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The lecture is free to attend and open to all, but registration is required in advance – book your seat via  Eventbrite.

A drinks reception will follow the lecture at 18.30 on the Level 2 Concourse outside the lecture theatre.


For over 100 years society has learnt and benefited from the Imperial’s STEMMB (Science, Technology, Engineering, Mathematics, Medical and Business) research. Although we are a research intensive STEMMB university, we are also interested in the highest quality teaching of those disciplines. However, we have tended to concentrate on disciplinary research rather than research on the teaching and learning of those STEMMB disciplines.

Now, Imperial, armed with its new Learning and Teaching strategy, is undergoing landmark, institutional-wide curriculum review and innovation. The aim is to offer all our students a more inclusive, interactive experience that makes better use of technology enhanced learning. Improving student experience through relevant, challenging learning, producing high quality students for an increasingly diverse range of careers, whilst staying true to our principles and values as a research intensive STEMMB university.

We are keen for a robust evidence base for our curricular innovation and to have a greater external profile and voice on STEMMB pedagogy. This is one of the motivations behind CHERS, the College’s new Centre for Higher Education Research and Scholarship, which will facilitate pedagogic innovation and research, supporting College staff to develop and grow their expertise.

CHERS will be led by Martyn Kingsbury, the College’s first Professor of Higher Education, and a former biomedical research scientist before moving into education research. In his inaugural lecture, which will launch the new Centre, Martyn will draw out lessons from his research and his personal journey from biomedical researcher into Education and lay out his vision for CHERS and pedagogic research at Imperial. One where all who support learning are able to share wisdom and experience beyond their immediate peers, and can increasingly speak to the broader education sector as Imperial finds its ‘voice’ as not only an internationally renowned institution for STEMMB disciplinary research but also for high quality STEMMB education and pedagogic research.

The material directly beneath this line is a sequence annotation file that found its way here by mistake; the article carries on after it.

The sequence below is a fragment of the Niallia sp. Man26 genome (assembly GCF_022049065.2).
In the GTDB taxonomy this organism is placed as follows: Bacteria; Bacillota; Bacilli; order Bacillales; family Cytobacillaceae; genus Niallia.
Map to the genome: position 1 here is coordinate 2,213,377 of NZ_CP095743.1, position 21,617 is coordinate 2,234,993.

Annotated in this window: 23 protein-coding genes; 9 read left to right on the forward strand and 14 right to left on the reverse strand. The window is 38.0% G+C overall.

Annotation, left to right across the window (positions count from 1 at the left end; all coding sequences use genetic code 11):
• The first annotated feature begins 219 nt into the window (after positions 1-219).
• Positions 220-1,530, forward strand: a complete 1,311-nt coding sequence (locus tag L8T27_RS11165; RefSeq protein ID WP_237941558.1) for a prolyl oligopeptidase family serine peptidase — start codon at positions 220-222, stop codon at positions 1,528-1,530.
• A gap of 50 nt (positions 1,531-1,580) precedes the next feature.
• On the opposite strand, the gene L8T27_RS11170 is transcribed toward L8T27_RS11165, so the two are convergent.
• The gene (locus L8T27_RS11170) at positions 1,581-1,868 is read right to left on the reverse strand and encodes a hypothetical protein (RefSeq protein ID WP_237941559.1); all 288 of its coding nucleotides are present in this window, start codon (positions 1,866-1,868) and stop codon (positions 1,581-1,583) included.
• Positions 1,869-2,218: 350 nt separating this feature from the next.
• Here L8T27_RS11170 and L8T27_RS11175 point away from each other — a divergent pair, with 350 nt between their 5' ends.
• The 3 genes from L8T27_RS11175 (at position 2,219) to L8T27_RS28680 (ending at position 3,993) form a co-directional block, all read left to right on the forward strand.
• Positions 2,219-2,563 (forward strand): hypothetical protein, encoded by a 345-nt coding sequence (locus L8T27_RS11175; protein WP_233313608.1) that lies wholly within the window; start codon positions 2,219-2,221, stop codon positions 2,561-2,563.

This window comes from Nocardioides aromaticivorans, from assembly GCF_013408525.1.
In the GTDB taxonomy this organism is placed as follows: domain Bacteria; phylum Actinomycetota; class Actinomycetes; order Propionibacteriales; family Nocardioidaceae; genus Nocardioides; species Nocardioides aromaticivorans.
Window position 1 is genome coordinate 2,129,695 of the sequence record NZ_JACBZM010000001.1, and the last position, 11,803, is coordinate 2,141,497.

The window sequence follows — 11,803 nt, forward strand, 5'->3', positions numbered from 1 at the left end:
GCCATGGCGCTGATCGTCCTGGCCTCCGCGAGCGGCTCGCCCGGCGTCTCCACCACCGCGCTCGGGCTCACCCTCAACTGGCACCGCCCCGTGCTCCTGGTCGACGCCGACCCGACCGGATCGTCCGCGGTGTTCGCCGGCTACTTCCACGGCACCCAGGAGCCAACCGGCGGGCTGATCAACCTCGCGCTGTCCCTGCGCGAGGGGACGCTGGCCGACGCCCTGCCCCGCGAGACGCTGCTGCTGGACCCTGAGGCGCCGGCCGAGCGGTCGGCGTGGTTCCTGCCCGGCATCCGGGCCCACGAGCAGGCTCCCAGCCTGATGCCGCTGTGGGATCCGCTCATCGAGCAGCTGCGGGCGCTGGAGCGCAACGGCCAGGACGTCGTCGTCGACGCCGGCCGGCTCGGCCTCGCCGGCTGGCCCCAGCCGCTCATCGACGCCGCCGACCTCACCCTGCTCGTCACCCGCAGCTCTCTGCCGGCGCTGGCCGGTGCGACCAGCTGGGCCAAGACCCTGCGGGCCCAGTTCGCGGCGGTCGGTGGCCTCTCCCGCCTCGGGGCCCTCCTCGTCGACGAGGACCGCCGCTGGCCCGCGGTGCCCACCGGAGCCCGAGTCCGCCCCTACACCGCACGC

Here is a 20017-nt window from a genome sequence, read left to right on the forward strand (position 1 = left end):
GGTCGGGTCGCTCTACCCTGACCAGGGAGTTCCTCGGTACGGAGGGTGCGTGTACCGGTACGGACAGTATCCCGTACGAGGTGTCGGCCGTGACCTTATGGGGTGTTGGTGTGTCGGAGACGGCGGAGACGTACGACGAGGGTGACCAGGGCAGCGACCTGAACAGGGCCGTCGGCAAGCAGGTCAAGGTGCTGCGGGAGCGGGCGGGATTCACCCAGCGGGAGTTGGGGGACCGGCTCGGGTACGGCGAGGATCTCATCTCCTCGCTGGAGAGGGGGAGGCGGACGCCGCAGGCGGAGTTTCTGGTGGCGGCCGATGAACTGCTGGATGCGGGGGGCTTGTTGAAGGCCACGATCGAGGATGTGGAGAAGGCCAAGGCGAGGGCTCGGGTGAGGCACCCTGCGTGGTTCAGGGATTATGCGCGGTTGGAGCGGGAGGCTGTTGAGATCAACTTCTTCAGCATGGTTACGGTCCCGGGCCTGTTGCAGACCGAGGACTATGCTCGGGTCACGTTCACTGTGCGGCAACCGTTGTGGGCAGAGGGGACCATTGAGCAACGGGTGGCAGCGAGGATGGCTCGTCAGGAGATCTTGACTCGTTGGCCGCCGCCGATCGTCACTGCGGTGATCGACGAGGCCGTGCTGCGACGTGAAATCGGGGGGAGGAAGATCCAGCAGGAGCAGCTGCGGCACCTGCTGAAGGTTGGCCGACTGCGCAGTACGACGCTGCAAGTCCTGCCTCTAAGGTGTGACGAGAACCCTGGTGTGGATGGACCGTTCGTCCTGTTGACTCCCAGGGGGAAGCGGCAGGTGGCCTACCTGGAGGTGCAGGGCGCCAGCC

Martyn started out doing a Biological Science degree in Bristol, an applied course that included stints working in veterinary pathology and forensic science. Having specialised in physiology and pharmacology he continued on to do his PhD at the University of Bath where he researched the cardiovascular effects of chronic administration of atenolol and nitrendipine given alone and in combination as part of a CASE award that also saw him researching at Astra Zeneca pharmaceuticals in Cheshire. A Royal Society / JSPS Fellowship at Tohoku University medicine followed and he spent two years in Japan researching the profile of novel cardiovascular drugs. On completing this he briefly returned to Bath to extend his PhD work before joining Imperial in 1993 as a research associate at St Mary’s in the Academic Cardiology unit looking at left ventricular hypertrophy and heart failure.

Martyn has always been interested in teaching, teaching cardiovascular physiology and pharmacology at undergraduate and post graduate level, being involved in a number of intercalated BScs and teaching on the MBBS course. Having gained a Certificate of advanced Studies in learning and teaching and later an MA in Education he increasingly was drawn into education and joined Imperial then Centre for Educational development in 2005 as an educational developer. He played a key role in developing Imperial’s Master’s in University Learning and Teaching and took over as head of the renamed EDU in 2010 and became director of educational development in 2014. He maintains his links with Japan in both scientific and pedagogic research and was chair of the JSPS UK Alumni association for many years. He has also has a longstanding interest in Japanese martial arts, which he has taught for over 30 years. He is presently the head of style of Aiuchi Jiu Jitsu and see links in teaching and learning across all the contexts in which he has taught and studied.